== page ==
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Liberal spending: world class and school class

By G.D. Maxwell Some days you just can’t believe your luck. A lot of those days, unfortunately, the luck you can’t believe is bad. But when it’s good luck, really good luck, those are days to savour.
By G.D. Maxwell

Some days you just can’t believe your luck. A lot of those days, unfortunately, the luck you can’t believe is bad. But when it’s good luck, really good luck, those are days to savour.

So it was the morning I found half a buck walking down the street to catch the school bus. It was a very long time ago and half a buck was two weeks allowance, a veritable fortune for a nine year old to find laying on the ground. Pocketing the scuffed fifty-cent piece with paranoid nonchalance – which is to say looking around like crazy half expecting to be pounced on for taking it – my mind raced through the possibilities. My discretionary funds world revolving pretty much around comics and candy, it wasn’t much of a race.

But then, clarity. It was like the plan revealed itself to me in a single burst of mischievous creativity instead of slowly falling into place.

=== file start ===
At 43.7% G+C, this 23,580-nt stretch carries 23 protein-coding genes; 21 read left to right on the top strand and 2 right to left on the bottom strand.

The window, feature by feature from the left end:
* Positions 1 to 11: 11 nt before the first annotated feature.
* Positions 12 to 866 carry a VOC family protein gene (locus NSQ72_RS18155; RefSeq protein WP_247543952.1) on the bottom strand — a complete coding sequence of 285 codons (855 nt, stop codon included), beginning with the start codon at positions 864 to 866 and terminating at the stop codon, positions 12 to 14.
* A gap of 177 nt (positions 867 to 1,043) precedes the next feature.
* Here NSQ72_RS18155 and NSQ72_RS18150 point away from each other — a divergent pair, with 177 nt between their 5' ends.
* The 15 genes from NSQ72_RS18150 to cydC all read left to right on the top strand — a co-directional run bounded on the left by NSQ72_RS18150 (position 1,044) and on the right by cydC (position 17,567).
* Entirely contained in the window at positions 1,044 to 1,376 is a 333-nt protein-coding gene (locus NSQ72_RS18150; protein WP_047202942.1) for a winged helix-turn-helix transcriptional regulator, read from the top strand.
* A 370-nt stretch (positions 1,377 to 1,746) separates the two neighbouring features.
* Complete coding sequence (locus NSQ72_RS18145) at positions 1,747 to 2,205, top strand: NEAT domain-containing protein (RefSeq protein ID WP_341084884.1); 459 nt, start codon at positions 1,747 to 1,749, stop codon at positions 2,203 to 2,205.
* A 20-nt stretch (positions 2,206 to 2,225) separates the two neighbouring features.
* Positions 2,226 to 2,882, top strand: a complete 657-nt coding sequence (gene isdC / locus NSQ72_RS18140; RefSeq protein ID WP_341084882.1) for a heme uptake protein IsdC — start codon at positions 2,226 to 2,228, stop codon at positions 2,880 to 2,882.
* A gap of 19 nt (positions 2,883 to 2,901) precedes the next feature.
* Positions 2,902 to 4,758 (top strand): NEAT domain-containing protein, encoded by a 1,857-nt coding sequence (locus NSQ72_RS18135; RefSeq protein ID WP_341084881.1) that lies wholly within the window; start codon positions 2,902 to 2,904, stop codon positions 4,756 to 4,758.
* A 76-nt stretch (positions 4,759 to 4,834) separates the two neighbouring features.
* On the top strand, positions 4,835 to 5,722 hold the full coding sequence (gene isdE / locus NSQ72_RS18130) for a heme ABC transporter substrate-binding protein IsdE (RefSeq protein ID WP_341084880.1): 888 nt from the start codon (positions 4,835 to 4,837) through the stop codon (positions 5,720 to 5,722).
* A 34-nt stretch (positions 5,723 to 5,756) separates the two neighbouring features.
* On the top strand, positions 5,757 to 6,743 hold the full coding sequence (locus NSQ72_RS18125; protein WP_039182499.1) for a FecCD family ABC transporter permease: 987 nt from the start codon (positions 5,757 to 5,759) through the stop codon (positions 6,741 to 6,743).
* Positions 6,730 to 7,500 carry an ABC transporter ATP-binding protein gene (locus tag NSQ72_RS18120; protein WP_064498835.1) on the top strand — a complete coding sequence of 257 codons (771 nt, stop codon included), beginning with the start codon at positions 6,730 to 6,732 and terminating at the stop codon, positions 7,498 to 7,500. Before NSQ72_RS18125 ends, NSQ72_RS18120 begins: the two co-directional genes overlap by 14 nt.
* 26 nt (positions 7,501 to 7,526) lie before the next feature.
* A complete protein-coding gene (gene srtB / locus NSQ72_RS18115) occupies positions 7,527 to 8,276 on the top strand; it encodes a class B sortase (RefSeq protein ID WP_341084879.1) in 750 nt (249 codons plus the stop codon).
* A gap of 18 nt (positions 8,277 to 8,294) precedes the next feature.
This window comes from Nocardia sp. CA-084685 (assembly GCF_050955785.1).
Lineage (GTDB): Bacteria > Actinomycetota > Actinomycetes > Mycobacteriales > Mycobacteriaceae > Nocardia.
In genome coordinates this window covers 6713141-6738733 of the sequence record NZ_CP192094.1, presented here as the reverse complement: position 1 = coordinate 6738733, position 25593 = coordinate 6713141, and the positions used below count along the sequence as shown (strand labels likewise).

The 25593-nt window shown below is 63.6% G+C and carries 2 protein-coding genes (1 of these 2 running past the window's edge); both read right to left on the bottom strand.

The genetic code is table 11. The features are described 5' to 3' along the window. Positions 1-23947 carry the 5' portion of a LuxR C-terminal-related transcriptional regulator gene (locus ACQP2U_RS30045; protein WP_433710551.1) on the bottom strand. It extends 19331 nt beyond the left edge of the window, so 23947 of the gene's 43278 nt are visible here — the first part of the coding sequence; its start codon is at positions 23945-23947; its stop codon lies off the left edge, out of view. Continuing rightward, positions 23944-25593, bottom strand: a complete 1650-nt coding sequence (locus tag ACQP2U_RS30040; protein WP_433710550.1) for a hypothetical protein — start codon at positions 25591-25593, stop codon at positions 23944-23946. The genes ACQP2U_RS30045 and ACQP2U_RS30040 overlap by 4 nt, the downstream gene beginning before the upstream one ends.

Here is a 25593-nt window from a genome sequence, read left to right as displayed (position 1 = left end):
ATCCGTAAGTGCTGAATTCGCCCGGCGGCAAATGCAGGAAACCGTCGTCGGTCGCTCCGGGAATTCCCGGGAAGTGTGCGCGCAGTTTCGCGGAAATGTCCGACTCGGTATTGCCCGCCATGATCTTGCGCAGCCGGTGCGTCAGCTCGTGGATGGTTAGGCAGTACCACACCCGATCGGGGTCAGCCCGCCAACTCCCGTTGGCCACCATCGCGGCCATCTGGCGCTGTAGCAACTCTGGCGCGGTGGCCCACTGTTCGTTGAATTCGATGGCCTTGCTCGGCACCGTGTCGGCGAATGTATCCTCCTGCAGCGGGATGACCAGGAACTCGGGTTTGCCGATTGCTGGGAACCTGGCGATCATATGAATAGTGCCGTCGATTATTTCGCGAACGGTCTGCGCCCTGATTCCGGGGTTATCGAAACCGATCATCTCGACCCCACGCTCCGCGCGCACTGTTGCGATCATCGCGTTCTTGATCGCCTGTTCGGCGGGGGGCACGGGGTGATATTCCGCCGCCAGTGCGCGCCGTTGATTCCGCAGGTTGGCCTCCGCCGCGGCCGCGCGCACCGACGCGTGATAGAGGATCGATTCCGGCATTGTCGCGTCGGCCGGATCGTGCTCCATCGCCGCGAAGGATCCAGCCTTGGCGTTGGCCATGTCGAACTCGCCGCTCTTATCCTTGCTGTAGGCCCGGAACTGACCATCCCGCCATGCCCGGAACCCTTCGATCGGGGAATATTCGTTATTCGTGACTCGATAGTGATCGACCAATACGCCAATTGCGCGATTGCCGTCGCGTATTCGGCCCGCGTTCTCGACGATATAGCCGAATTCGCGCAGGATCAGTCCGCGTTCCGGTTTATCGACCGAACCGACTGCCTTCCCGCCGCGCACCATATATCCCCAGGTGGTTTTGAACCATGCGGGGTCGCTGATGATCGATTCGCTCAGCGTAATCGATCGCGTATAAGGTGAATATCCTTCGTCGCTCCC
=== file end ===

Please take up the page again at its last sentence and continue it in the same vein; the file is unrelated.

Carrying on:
I dashed into the Sinclair gas station across the street from the bus stop and excitedly told Cecil I wanted 50 pieces of bubblegum. As luck would have it, the gas station just happened to have the best bubblegum available on the market. Soft, succulent, with an almost subliminal underflavour of banana – none of that rock-hard Bazooka Joe, National Association of Dentists and Candymakers crap – the gas station’s bubblegum was what we liked to call a good chew.

Fifty pieces was just about a whole box and Cecil – named after the dinosaur that was Sinclair Gas’ mascot – being both accommodating and up to his elbows in a grease job, said "Take the box." No can do, the box would be a dead giveaway. So counting out 50 pieces, I crammed 24 into each of my front pockets and two in my mouth and rushed back across the street as the bus pulled up.

My pockets were so full of bubble gum I couldn’t sit down without cutting the circulation off to both legs. John Wallace, the school bully and a good friend – me being a wannabe bully – demanded his tithe. He settled for one piece after I shared the plan with him. He was devious enough to recognize brilliance when he heard it.

When we got to school, I emptied my pockets into my desk when the teacher was distracted by 30 kids invading her world and waited for the day to unfold. Mrs. Johnston was the kind of teacher we should all have been lucky enough to get at one time. An archetype, she was prim, bunned, and as strict as they come. She was also a brilliant teacher who intuitively understood how to motivate each of her charges and get the best they had to offer. Scrupulously fair too, I suspected.

But chewing gum in class pushed her button. She made a production of forcing the miscreant who transgressed this rule to walk from his – rarely her – desk to the trashcan in the class’ front corner, spit his gum into it and take the long walk back to his desk in infamy. At which point she’d ladle out her favourite punishment, a page, or two, of dictionary.